The grass underneath the windrows stayed green until harvested by the cows. The cows utilized the windrows efficiently. BCS did not change during the trial. The 112 cows stayed on the 10 acres from December 31, 1998 to January 19, 1999. This equates to 2128 animal days.

Traditionally, these cows would have been fed harvested round bales every day. The producer estimates that this type of feeding is $25 per day including time and equipment.

Table 1. Comparison between traditional versus windrow inputs. Based on a 10-acre trial site. Feeding 112 cows for 20 days.
 
Traditional
Windrow
Net
Swathing
$100.00
$100.00
$0.00
Baling
$150.00
$150.00
Raking
$30.00
$30.00
$30.00
Stacking
$150.00
$150.00
Feeding
$500.00
$500.00
Electric fence
$0.00
$75.00
<$75.00>
Moving the cows
$0.00
$50.00
<$50.00>
TOTAL
$930.00
$255.00
$675.00

Traditionally these 10 acres has yielded 35 tons of hay per year. This would feed the same 112 cows for 9.5 days.

The cows were on a higher level of protein when utilizing the windrows versus the standing forage or harvested forage. The following table shows the nutritional values of the windrows, standing and harvested forages.

Table 2. Nutritional comparison of windrows, standing and harvested forage at the time the cows was harvesting the windrows.
 
Windrows
Standing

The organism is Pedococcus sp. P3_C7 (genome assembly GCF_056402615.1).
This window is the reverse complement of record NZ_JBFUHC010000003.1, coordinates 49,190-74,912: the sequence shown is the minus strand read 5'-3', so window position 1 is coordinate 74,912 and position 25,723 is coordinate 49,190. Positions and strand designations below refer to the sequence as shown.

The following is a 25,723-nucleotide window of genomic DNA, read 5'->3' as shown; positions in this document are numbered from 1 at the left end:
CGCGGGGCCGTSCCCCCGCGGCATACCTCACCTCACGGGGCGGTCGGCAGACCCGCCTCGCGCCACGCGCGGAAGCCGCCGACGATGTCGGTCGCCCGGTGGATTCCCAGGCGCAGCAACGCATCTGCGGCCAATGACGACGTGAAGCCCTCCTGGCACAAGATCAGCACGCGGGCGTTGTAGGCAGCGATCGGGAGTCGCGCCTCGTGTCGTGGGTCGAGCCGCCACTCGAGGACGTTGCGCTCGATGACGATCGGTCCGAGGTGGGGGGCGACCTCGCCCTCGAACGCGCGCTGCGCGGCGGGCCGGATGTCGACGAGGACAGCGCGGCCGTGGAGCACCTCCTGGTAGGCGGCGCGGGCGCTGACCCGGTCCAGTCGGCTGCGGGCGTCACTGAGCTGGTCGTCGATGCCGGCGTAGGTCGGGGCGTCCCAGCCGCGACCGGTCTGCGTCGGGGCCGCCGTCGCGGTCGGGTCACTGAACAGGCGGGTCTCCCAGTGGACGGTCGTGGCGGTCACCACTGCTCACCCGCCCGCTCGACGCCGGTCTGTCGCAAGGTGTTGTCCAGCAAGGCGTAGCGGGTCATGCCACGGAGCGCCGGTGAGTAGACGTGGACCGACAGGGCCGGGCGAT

Harvested
Moisture, %
58.3
35.9
12.0
Dry Matter, %
41.7
64.1
88.0
Crude Protein, %
7.8
4.6
6.8
Acid Det. Fiber, %
41.5
40.1
33.5
Neutral Det. Fiber, %
61.9
60.7
52.3
Total Dig. Nut., %
58.1
59.4
57.5
NE Main. (Mcal/lb)
.49
.48
.56
NE Gain (Mcal/lb)
.24
.25
.30
NE Lact (Mcal/lb)
.46
.44
.59
Calcium, %
.84
.80
.68
Phosphorus, %
.11
.08
.23

Forage samples indicated that protein supplementation was not needed when the cows were grazing the windrowed forage. Traditionally, the cows were supplemented with protein at a cost of .26/head/day. This equates to cost savings of $582.40 for the 20 days of grazing.

The protein in the windrows did not change significantly from the time of harvest till the cows were turned in. The protein tested at 8.0% at the time of cutting and 7.8% at the time of grazing. Neutral Detergent Fiber and Acid Detergent Fiber stayed at constant levels throughout the trials. There was no mold detected in the windrows at any time during the trial.

Total cost savings for windrow grazing includes:

Harvesting costs $430.00
Protein supplementation $582.40
Feeding costs $500.00
TOTAL
$1,512.40

This equates to cost savings of $13.50 per head.

Initial findings indicated that swath grazing would work in the Tri River Area. Additional trials need to continue to experiment with cutting the hay earlier, grazing the spring forage to delay maturity of the grass and further defining forage quality.

Literature Cited

Brummer, J

Colorado Climate Center, web page, 1999.